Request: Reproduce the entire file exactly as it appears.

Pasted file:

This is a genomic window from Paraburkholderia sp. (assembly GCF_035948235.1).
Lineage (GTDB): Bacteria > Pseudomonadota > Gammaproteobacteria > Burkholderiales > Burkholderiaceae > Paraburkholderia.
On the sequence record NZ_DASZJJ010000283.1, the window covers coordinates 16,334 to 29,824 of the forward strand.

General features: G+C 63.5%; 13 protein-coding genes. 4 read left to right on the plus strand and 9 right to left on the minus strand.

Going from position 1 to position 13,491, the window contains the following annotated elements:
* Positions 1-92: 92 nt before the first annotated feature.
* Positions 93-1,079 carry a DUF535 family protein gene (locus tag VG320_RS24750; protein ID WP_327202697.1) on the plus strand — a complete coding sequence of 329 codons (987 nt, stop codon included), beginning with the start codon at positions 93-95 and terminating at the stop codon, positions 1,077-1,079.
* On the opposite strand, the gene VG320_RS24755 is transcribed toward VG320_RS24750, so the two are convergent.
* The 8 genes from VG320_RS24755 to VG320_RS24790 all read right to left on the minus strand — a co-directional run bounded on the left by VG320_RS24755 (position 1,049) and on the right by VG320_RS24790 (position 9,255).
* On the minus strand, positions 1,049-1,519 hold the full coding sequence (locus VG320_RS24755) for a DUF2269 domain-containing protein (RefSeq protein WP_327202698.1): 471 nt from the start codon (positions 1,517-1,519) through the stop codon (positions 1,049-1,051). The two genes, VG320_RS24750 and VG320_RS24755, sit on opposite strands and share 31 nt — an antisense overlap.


This is a genomic window from Paraburkholderia sp. (assembly GCF_035948235.1).
Lineage (GTDB): Bacteria > Pseudomonadota > Gammaproteobacteria > Burkholderiales > Burkholderiaceae > Paraburkholderia.
On the sequence record NZ_DASZJJ010000283.1, the window covers coordinates 16,334 to 29,824 of the forward strand.

General features: G+C 63.5%; 13 protein-coding genes. 4 read left to right on the plus strand and 9 right to left on the minus strand.

Going from position 1 to position 13,491, the window contains the following annotated elements:
* Positions 1-92: 92 nt before the first annotated feature.
* Positions 93-1,079 carry a DUF535 family protein gene (locus tag VG320_RS24750; protein ID WP_327202697.1) on the plus strand — a complete coding sequence of 329 codons (987 nt, stop codon included), beginning with the start codon at positions 93-95 and terminating at the stop codon, positions 1,077-1,079.
* On the opposite strand, the gene VG320_RS24755 is transcribed toward VG320_RS24750, so the two are convergent.
* The 8 genes from VG320_RS24755 to VG320_RS24790 all read right to left on the minus strand — a co-directional run bounded on the left by VG320_RS24755 (position 1,049) and on the right by VG320_RS24790 (position 9,255).
* On the minus strand, positions 1,049-1,519 hold the full coding sequence (locus VG320_RS24755) for a DUF2269 domain-containing protein (RefSeq protein WP_327202698.1): 471 nt from the start codon (positions 1,517-1,519) through the stop codon (positions 1,049-1,051). The two genes, VG320_RS24750 and VG320_RS24755, sit on opposite strands and share 31 nt — an antisense overlap.